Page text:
Danica Patrick makes sports history

The 26-year-old phenomenon puts doubts to rest, becoming the first woman to win an Indy car race.

By Sarah Hepola

Published April 21, 2008 12:11PM (EDT)

On Sunday, race car driver Danica Patrick became the first woman to win an Indy car race, sealing her place in the annals of sports history alongside the likes of Billie Jean King. Now, I would be lying if I told you I'm an expert in race car driving. Pretty much everything I know about the sport I learned from "Talladega Nights: The Ballad of Ricky Bobby." But I do know about Patrick, because it's hard to miss the rare sight of a woman in racing, and it's especially hard when that woman is Patrick -- a 5'2" spitfire who appears on late-night talk shows and likes to pose in a bikini. For a while, her celebrity looked like it might overshadow her career, and she was haunted by jeers that she was a pretty face with a talent for stealing headlines and botching races. As sports columnist Dan Wetzel wrote, "Danica Patrick was the Anna Kournikova of racing. She looked good never winning." But today, she can kick those doubts to the gutter, and claim another victory for women struggling to compete in fields dominated by men. As she said on Sunday following her emotional win:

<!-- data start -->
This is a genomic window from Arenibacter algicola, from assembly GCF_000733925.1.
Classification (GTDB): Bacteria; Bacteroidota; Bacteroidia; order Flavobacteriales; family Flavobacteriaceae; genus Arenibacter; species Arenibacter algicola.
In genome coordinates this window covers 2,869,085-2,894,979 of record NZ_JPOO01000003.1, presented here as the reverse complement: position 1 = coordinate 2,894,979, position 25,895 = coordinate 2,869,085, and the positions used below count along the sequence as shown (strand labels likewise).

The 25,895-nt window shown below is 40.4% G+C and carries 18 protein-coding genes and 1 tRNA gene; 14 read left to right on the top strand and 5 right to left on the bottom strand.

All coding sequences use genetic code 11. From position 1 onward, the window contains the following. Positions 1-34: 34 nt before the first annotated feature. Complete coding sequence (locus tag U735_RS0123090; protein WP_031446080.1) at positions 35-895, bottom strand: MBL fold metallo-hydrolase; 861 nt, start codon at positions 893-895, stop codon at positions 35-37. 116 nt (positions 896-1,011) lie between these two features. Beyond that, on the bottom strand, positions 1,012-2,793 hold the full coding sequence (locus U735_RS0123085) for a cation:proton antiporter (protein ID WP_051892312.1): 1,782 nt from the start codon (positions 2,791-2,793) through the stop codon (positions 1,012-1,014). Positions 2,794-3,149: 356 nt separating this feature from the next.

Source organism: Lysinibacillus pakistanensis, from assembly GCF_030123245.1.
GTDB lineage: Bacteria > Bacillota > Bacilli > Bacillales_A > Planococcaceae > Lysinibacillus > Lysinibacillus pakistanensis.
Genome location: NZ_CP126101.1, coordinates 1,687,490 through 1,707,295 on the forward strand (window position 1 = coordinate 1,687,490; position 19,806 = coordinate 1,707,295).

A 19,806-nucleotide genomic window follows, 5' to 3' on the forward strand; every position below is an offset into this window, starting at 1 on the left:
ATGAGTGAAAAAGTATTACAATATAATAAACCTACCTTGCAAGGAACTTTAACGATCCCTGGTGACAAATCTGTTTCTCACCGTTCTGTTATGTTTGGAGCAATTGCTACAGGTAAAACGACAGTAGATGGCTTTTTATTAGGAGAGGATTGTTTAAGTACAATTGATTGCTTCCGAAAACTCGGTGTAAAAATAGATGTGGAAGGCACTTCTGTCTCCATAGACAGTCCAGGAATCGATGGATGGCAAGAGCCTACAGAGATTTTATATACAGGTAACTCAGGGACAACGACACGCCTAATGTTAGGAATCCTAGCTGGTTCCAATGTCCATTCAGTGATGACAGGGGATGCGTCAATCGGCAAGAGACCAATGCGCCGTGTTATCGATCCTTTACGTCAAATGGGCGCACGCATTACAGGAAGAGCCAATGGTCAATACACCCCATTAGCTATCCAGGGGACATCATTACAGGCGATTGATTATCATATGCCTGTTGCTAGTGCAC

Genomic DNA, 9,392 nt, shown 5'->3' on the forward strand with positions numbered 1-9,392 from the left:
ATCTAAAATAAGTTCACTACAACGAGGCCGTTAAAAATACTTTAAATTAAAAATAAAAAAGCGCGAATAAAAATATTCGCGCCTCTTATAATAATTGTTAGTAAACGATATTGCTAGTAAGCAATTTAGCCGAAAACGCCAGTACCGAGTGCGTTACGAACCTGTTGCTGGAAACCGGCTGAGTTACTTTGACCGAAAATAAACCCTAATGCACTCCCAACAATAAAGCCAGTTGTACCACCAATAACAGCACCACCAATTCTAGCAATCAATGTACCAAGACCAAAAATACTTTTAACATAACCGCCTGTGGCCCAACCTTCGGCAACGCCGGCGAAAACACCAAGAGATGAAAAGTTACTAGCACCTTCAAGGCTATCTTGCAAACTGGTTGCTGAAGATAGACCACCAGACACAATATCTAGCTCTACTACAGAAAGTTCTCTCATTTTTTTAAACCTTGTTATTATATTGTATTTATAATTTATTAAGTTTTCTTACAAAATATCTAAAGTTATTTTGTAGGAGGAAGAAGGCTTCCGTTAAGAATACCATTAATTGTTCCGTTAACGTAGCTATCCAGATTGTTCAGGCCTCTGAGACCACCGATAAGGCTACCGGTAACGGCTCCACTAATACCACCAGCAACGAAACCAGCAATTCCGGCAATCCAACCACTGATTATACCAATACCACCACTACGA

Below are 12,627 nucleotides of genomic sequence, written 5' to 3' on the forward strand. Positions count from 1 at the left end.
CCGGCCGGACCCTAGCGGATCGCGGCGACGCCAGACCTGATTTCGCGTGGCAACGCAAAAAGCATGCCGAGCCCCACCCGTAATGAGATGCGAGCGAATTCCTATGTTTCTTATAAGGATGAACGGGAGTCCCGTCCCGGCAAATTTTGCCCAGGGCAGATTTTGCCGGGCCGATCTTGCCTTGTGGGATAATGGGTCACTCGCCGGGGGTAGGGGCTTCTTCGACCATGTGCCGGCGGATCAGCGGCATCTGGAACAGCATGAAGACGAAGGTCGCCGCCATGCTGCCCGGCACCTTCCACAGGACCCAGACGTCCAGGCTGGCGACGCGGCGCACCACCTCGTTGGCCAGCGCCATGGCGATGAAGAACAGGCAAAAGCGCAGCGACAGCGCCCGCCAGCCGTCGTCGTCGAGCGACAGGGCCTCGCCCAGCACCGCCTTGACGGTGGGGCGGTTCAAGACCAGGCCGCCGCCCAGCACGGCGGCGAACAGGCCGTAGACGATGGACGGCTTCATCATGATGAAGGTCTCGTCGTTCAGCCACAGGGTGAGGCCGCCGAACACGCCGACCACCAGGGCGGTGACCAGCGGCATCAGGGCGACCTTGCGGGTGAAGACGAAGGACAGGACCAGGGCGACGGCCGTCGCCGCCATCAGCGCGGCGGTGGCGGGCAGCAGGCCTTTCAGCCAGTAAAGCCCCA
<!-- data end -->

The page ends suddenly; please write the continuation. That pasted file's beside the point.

"This reaches outside racing. This is about finding something you love to do, and following through with it."

Sarah Hepola

Sarah Hepola is the author of the New York Times bestselling memoir, "Blackout: Remembering the Things I Drank to Forget."

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